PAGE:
We were thrown into mêlée of university life when, before we even reached our starting point, the University Museum, we chanced upon a former Marlston pupil - none other than Mr Fleming's daughter! Victoria is reading chemistry and was able to describe to her admiring audience the life of a science student: Tuesday was a lab day and she would be doing lab work until about 4 p.m. She was quizzed about her clothing (no uniform), where she was going to, what experiments she was doing and much more.
Then into the University Museum to seek out Mary Anning ('She sells seashells on the seashore' was made up in her honour as she sought to make a living by selling her exotic fossils from the Lower Lias at Lyme Regis.)
With ears ringing to the name of Dodo-Dodgson, the stammering maths professor and author of Alice in Wonderland, we left to seek the watering hole of the Inklings in the Lamb and Flag. Here Dodgson, CS Lewis (the Narnia books) and JRR Tolkien (Lord of the Rings) would meet weekly to try out their latest chapters on each other.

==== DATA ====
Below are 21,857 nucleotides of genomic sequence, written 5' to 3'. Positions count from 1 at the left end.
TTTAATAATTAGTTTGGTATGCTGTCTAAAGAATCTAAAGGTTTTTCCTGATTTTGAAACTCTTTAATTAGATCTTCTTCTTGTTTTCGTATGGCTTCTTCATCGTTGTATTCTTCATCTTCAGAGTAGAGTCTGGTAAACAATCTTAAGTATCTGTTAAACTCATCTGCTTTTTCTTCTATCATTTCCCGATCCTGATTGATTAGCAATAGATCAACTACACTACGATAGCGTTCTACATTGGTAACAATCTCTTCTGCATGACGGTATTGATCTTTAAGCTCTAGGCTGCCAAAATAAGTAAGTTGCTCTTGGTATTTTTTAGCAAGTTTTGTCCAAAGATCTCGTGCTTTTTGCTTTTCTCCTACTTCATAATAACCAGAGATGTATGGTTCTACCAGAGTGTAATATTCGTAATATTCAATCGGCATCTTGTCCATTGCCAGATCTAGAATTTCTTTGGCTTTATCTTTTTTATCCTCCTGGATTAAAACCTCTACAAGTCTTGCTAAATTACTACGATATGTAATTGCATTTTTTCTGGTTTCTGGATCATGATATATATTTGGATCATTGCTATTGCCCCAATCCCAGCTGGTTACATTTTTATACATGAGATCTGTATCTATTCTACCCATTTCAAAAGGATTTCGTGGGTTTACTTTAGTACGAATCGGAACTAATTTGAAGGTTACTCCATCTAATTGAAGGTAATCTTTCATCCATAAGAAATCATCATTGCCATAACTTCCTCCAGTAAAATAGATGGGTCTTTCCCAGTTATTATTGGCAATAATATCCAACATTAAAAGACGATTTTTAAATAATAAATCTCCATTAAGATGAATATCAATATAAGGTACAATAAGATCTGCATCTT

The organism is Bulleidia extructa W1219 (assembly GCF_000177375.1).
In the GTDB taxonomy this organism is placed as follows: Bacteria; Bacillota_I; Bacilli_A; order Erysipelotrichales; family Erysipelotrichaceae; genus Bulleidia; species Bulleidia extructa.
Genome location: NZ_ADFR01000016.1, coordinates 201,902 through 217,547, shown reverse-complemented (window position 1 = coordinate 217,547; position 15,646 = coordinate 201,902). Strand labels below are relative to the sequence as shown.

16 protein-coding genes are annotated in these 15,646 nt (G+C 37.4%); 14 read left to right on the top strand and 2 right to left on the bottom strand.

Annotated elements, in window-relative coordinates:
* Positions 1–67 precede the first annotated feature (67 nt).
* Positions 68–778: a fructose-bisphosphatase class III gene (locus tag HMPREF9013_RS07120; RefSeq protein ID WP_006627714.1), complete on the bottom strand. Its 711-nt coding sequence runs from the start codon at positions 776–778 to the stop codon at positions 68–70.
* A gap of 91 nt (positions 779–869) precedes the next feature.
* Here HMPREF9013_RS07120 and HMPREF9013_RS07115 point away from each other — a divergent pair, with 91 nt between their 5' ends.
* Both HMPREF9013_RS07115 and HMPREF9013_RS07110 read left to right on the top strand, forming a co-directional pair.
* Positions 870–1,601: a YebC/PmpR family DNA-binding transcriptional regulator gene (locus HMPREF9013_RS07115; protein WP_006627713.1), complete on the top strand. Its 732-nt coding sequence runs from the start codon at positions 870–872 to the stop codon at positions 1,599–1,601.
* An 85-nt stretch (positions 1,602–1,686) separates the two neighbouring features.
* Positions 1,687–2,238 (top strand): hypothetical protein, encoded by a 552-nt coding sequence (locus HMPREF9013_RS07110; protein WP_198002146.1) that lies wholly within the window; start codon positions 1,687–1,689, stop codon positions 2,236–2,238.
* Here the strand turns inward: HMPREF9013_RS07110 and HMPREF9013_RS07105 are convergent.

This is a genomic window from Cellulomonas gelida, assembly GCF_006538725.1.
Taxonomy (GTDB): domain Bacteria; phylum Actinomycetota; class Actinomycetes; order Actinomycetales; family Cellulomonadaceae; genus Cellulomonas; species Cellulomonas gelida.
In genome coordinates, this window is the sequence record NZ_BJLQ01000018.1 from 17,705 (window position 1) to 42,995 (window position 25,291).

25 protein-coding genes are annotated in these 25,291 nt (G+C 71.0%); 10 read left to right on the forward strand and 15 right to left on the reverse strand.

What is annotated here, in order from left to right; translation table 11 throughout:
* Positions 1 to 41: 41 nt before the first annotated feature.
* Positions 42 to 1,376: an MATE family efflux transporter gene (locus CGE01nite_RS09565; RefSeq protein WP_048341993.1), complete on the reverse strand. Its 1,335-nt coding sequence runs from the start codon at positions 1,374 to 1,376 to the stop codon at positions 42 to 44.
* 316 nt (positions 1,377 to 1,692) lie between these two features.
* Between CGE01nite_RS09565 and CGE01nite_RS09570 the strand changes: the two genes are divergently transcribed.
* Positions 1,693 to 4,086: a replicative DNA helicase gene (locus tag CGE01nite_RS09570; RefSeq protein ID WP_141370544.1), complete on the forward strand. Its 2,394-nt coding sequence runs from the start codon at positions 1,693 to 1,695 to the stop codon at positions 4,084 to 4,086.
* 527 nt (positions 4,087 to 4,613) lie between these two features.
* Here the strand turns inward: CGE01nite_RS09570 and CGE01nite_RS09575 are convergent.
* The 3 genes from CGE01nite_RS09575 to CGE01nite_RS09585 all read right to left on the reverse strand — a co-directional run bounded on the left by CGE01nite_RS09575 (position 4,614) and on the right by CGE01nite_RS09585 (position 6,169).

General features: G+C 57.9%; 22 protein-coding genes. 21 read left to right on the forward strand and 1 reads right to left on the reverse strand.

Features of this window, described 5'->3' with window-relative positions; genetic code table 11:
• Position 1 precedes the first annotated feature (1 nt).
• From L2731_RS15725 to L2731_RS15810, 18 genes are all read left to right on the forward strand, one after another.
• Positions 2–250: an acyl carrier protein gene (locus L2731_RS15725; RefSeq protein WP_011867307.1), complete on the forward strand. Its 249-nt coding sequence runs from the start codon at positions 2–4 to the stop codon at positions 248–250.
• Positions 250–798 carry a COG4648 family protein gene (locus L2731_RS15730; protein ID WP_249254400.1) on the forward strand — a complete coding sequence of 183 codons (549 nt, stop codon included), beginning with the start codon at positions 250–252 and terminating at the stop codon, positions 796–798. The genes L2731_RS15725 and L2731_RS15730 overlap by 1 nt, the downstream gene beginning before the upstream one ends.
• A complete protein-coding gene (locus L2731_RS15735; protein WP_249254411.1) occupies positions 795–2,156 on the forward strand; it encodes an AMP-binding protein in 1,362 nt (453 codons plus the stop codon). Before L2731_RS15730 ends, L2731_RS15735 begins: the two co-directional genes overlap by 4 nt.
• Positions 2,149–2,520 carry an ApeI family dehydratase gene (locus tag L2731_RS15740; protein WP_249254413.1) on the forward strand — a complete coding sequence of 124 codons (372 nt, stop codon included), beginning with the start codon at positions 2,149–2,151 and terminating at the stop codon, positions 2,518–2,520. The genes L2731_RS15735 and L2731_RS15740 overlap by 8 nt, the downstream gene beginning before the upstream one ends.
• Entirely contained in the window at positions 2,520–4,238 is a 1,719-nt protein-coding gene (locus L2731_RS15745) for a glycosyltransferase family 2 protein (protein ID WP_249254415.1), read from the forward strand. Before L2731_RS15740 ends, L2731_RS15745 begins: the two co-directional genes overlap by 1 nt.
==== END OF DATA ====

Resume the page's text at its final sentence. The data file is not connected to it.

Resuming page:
By coincidence the trip was on May 1st - a day of revelry in Oxford. In the Broad we watched and were then encouraged to join the Morris Men in their partly traditional dancing (I have never seen Morris Dancers with face paint before!)
Onward to Oriel College, the temporary home of King Charles and his court during the Civil War and, more recently, Mr Park's college. Stories of rowing, climbing in after the gates were locked, the sconce cup*, women barred from chapel but allowed to watch the service from behind a curtain, before sampling the extravagant size of Christ Church College where everything is on a far grander scale. Archie described some of the exploits of his great grandfather, who was up at Oriel in the late 1920s.
Thanks to Mr Templeman, Mrs Park and especially to Adrian who drove us patiently past the accident on the A34 which delayed our return and carried bags, took some of the photos and was ceaselessly supportive.
*Sconcing is a tradition at Oxford University of demanding that a person drink a large tankard of ale as a penalty for some breach of etiquette. For example, the sin of talking about the pictures on the walls of Hall or speaking of your academic studies.